Indian Space Research Organisation’s unmanned lunar mission will be launched in 2007 as scheduled, ISRO chairman P Madhavan Nair said in Chennai.
ISRO had also designed a special three stage-tracking network to monitor the mission, when the spacecraft was in orbit. A special ground station had been designed and would come up near Bangalore, he said.
The spacecraft would keep on circling the moon and would send data, he said, adding a small equipment in the spacecraft would detach itself and descend to the moon surface. This would also send data.
ISRO would also launch a Carto Satellite from Sriharikota by end of March or in early April this year. This would help mapping the landmass of the country. In the second half of this year, ISRO would be launching another Carto Satellite, with a one-metre fine resolution camera fitted to it, Nair said.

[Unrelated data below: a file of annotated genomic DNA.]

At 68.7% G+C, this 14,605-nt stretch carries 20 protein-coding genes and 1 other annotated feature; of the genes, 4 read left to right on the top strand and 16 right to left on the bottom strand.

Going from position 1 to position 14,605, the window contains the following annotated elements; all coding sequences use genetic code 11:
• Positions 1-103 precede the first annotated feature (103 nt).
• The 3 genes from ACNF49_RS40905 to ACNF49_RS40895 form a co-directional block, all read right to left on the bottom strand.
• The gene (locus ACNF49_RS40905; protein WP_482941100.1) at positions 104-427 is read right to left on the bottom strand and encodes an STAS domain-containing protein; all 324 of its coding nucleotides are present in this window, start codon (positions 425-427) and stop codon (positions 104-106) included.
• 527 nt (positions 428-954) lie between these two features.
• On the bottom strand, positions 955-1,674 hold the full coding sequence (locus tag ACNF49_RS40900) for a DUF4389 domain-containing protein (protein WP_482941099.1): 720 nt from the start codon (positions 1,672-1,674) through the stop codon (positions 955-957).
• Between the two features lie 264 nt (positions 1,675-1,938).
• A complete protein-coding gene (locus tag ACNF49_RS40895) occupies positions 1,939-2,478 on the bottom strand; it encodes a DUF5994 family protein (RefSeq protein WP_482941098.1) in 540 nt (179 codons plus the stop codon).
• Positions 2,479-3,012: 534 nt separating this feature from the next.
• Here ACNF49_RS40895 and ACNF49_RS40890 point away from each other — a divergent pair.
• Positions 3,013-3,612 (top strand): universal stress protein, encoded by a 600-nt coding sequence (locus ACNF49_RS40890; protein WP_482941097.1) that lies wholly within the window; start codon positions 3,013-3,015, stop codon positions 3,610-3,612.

ISRO was developing a total disaster management support system, which would be operational very soon. Images got from the satellites would be analysed and passed to the disaster management control room under the system, he said.
ISRO would set up 200 remote sensing centres in remote areas of the country, which would enable a better networking of information system on cyclone warnings and floods. Earlier, Madhavan Nair was conferred the National Science and Technology Award, instituted by the Jeppiaar Educational Trust.
The award, carrying a citation and Rs one lakh cash, was conferred on him by Dr K Kasthurirangan, MP and director, National Institute of Advanced Studies, Bangalore. In his acceptance speech, Nair said while tsunami prediction was not a matured sceience, the country could use satellite remote sensing and aerial photography capabilities to provide needed information for relief and rehabilitation work.